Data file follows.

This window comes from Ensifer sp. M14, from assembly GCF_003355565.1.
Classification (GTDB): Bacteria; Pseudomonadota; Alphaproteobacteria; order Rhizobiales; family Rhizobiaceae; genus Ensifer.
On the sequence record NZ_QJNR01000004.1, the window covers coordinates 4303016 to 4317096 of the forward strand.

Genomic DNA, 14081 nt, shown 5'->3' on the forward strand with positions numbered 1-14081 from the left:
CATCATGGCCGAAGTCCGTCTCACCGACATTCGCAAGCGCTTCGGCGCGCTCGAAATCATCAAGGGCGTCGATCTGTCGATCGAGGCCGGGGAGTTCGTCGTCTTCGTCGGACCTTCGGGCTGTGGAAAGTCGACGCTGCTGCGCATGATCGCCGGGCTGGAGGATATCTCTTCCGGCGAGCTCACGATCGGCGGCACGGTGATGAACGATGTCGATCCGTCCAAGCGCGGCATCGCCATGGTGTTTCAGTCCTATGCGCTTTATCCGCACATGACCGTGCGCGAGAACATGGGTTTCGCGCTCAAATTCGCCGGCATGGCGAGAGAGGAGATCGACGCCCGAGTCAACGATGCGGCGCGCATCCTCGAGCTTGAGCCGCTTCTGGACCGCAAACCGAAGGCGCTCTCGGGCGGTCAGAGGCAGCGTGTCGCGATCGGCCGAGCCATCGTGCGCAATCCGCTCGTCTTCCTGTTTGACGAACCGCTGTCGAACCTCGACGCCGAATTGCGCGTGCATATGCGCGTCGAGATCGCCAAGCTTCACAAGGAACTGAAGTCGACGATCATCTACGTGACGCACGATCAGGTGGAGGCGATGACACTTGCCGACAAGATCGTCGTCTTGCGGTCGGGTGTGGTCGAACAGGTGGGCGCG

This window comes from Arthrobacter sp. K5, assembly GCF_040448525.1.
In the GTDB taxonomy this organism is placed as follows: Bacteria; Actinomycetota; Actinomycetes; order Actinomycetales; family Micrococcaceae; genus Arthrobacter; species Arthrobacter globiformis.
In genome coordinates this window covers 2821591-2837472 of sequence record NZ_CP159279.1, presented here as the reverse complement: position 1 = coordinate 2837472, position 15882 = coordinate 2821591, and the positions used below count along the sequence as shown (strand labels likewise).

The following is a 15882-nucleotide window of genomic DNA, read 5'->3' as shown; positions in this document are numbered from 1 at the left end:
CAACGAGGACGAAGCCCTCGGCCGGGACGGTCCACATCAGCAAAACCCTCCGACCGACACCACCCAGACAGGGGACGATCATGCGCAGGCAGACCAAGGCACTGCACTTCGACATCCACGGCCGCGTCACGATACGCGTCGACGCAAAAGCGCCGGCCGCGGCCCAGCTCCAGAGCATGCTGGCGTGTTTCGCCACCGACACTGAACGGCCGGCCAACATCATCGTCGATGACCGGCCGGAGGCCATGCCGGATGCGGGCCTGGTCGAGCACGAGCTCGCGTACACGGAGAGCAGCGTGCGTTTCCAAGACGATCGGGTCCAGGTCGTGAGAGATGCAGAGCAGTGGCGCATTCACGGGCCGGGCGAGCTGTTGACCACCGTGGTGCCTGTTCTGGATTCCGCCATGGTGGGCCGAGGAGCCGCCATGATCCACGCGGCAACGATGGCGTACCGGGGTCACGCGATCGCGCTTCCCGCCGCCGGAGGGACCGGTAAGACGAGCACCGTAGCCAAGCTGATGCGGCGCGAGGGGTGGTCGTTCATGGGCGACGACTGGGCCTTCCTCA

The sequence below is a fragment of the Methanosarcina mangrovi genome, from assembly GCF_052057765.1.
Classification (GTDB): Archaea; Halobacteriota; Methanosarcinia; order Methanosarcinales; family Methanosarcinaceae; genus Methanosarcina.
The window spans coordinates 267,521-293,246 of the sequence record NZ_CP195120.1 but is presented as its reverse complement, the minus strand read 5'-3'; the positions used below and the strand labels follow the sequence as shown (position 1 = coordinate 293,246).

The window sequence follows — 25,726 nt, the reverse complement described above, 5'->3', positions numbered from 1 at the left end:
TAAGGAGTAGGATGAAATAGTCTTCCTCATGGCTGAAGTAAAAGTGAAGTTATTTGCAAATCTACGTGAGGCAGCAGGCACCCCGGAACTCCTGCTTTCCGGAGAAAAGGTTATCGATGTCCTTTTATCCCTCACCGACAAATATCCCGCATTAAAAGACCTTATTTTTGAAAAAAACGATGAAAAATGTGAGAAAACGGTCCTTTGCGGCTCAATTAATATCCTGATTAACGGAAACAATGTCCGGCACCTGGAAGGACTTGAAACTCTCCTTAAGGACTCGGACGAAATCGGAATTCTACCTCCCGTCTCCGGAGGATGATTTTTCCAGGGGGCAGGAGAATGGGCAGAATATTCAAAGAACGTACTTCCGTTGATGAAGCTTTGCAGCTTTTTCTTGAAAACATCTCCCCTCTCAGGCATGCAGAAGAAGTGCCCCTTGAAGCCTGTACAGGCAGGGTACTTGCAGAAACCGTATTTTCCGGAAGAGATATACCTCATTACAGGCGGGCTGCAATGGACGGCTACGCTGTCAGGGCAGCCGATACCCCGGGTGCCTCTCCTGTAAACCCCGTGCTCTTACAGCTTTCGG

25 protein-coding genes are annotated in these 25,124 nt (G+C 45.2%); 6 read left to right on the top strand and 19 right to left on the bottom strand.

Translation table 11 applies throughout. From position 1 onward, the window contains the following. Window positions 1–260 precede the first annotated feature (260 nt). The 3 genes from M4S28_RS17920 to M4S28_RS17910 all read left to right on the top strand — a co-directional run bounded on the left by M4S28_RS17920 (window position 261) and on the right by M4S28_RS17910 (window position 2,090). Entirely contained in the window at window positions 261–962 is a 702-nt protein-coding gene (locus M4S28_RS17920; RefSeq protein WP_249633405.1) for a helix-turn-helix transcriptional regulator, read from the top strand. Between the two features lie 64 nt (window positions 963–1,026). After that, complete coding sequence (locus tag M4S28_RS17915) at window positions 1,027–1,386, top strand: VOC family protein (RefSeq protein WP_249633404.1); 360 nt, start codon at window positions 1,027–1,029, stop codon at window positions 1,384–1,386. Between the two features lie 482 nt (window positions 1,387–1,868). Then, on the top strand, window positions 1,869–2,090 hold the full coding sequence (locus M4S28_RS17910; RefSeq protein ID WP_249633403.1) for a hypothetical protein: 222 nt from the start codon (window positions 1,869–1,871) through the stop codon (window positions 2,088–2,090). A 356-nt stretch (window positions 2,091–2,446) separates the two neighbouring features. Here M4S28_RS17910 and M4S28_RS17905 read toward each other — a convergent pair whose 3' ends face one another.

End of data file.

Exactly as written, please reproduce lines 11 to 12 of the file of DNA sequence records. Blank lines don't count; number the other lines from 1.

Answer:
The sequence below is a fragment of the Methanosarcina mangrovi genome, from assembly GCF_052057765.1.
Classification (GTDB): Archaea; Halobacteriota; Methanosarcinia; order Methanosarcinales; family Methanosarcinaceae; genus Methanosarcina.